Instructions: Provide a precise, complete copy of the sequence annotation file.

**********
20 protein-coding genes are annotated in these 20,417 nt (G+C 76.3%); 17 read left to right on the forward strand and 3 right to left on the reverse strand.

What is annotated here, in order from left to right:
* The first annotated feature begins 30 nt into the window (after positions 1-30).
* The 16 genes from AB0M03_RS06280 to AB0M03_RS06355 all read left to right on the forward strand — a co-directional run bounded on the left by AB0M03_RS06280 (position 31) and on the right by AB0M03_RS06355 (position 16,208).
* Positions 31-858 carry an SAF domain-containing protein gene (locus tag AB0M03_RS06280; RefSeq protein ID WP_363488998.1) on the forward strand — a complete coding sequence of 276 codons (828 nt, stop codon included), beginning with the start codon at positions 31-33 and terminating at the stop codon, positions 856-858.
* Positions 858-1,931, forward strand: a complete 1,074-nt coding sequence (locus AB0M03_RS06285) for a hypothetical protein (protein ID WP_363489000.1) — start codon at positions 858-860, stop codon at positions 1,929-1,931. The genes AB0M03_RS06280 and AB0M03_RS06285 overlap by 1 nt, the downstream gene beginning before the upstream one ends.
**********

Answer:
20 protein-coding genes are annotated in these 20,417 nt (G+C 76.3%); 17 read left to right on the forward strand and 3 right to left on the reverse strand.

What is annotated here, in order from left to right:
* The first annotated feature begins 30 nt into the window (after positions 1-30).
* The 16 genes from AB0M03_RS06280 to AB0M03_RS06355 all read left to right on the forward strand — a co-directional run bounded on the left by AB0M03_RS06280 (position 31) and on the right by AB0M03_RS06355 (position 16,208).
* Positions 31-858 carry an SAF domain-containing protein gene (locus tag AB0M03_RS06280; RefSeq protein ID WP_363488998.1) on the forward strand — a complete coding sequence of 276 codons (828 nt, stop codon included), beginning with the start codon at positions 31-33 and terminating at the stop codon, positions 856-858.
* Positions 858-1,931, forward strand: a complete 1,074-nt coding sequence (locus AB0M03_RS06285) for a hypothetical protein (protein ID WP_363489000.1) — start codon at positions 858-860, stop codon at positions 1,929-1,931. The genes AB0M03_RS06280 and AB0M03_RS06285 overlap by 1 nt, the downstream gene beginning before the upstream one ends.